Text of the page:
The Future of AR/VR in the Enterprise
Written By: David Wallace
12/9/2016 Read Time : 2 min

Whether your reality is virtual, augmented, blended, mixed or actual, the combination of 3D imagery interacting with Internet of Things devices and data is changing how we work and play.

Experts blame Tony Stark.

A panel of Augmented Reality/Virtual Realty executives called out Pokémon Go and movie images of the Iron Man inventor swiping at see-through data screens in mid-air without a device as the dream vision of “virtual reality.” And Iron Man’s Jarvis creation of a persistent, augmented intelligent system only adds to already outsized expectations.

To CEOs in real-life (however you define it), the ‘want it and want it now’ factor is moving Fortune 100 companies to test business cases for IoT sensors, AR goggles or other technologies. So, boundaries are being pushed quickly.

“We want to be kind of like Excel where people use it at work and then brought it home to sort their grocery lists. Computer vision will extend with cameras that can see, analyze and give you real time information,” John Werner, VP of Strategic Partnerships at Meta Co., told a Dec. 6, AR/VR program in Cambridge. “If you’re a radiologist why interpret the image in 2-D if you’re doing surgery and have to work in 3-D? We’re seeing improvements in productivity, safety, learning.”

Meta produces a headset and development kit allowing hand gestures for controls and heads-up display. Werner said the tools and skills for 3D augmented reality are approaching mass-market price and knowledge in the same way web design, video or audio editing did a decade ago.

Ascent Venture Partners hosted the forum with an audience of software developers, device makers and students planning ahead for a career in a new industry.

Verizon, for instance, has a broad range of consumer media, business-related and operational needs for augmented reality, noted Danny Klein, senior manager for new business development.

“We’re seeing enterprise brands and companies taking advantage of AR because they have an audience already. On the consumer side, like advertising, The New Yorker magazine did a AR cover that brought it to life. Those are interesting, and demonstrates there’s a lot of interest to see how companies can play in it,” he said.

“And Verizon has one of the largest field workforce in the country so providing them the tools they need at the time they need it is key,” he added. Accelerating repairs might involve a VR image of what an area looked like before wires or poles were damaged by a storm or accident. Reducing rework or cutting repair time is key when dispatching a truck costs hundreds of dollars.

IDC predicts worldwide revenues in AR/VR will reach $162 billion by 2020 – up from an estimated $5.2 billion in 2016. With that kind of explosive growth, there will be inevitable winners and losers as the industry matures, observed Matt Fates, a general partner at Ascent.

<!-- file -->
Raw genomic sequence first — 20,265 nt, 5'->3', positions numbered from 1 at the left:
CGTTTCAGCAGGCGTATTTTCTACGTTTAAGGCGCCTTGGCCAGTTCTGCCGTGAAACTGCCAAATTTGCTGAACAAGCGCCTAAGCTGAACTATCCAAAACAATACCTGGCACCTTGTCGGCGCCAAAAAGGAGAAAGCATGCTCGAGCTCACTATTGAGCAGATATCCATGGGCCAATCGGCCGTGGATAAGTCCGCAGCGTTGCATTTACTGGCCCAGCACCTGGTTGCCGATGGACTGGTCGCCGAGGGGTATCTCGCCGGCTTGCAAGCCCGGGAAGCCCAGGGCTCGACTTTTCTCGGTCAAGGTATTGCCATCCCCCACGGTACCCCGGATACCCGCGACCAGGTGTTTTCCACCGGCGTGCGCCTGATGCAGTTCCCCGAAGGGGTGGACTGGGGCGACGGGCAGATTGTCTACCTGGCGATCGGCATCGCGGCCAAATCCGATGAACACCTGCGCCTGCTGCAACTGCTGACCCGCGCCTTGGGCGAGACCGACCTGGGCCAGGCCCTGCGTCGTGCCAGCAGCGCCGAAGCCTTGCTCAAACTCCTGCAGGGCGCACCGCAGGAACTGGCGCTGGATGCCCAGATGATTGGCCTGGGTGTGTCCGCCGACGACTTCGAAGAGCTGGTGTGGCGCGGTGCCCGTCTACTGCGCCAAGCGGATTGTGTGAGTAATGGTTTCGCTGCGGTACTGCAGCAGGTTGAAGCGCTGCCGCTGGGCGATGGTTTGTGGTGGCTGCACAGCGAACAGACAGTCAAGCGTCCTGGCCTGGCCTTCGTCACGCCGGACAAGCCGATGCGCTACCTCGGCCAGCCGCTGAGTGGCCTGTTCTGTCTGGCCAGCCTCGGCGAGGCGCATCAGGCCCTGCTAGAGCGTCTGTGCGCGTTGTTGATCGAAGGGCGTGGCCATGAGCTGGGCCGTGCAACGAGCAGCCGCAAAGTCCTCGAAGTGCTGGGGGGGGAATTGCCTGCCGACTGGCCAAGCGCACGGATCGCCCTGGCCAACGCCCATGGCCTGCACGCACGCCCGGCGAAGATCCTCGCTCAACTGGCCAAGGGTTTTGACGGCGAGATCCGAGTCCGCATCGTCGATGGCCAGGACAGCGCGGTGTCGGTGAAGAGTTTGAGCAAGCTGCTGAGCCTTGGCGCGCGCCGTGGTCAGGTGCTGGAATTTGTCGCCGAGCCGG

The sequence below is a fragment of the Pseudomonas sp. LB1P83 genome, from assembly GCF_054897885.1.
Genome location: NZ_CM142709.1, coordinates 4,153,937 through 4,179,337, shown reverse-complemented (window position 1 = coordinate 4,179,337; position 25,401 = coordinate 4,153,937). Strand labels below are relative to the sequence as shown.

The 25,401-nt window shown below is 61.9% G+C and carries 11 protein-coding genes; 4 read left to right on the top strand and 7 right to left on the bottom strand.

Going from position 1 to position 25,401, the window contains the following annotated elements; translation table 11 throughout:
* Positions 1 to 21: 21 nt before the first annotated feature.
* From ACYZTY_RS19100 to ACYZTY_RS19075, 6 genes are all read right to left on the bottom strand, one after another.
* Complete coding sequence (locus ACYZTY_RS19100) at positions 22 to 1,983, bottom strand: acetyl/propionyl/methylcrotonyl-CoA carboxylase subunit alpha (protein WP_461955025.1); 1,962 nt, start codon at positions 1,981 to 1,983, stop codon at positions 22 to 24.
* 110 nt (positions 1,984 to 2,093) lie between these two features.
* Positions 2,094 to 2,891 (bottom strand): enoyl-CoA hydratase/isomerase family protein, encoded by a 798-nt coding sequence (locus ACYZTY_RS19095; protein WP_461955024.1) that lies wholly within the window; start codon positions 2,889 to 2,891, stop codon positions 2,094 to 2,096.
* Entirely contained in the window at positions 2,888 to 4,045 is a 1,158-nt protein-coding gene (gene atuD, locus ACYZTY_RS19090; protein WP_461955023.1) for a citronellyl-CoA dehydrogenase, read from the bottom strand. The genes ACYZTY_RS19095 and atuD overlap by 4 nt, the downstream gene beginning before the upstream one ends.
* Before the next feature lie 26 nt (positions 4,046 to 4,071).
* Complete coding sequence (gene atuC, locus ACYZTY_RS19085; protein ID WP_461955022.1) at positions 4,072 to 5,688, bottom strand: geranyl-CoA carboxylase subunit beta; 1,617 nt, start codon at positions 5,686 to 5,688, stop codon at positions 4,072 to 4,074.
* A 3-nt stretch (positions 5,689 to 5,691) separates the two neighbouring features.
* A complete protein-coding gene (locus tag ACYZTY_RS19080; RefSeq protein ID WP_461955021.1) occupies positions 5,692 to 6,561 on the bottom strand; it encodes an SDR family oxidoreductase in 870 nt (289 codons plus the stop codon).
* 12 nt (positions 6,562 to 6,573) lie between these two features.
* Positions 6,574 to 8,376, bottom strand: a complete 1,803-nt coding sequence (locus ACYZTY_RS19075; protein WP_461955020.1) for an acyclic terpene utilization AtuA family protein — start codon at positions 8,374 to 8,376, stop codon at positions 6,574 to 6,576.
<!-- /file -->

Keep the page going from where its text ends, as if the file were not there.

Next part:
An unusual consumer-focused AR project comes from Wayfair, an Internet-based seller of home furnishings. Mike Festa is the director of Wayfair Next, a group looking for new technology that extends the business. Tens of thousands of furniture items have already been added to a tool that lets buyers use AR to visualize the size or color of different items in their home or offices before purchasing.

“Access will start with people inserting their phone into headset physical devices,” Festa said. “Google Glass jumped out in front and didn’t live up to the hype."

Today, 3D modeling is costly and technical, but it’s early and open standards – like the Unity project to build a common Android development kit – are likely to follow.

“Where can we find value today? When there’s value with contextualizing digital information in the physical world. When you can bring those things today in a way that’s meaningful,” said Michael Campbell, executive vice president of ThingWorx products at PTC. “It’s a whole new medium of communication and new ways to work. The paradigms for AR are still being defined.”

For instance, if you have a smart phone screen or AR-ready visor, do you need each device to also have a display? Or can data be shared and interfaced to a nearby, recognized device? That could extend from controls on a washing machine to displays on a car dashboard. With so many questions still unanswered, the possibilities of AR/VR are endless.

Tags: Augmented Reality Retail and Consumer Products
About the Author David Wallace

A business, strategy and technology writer, David Wallace has contributed to The New York Times, Reuters and Wired among other news outlets. He is no fan of the Oxford Comma. He has taught news reporting at Emerson College and Boston University since 2004.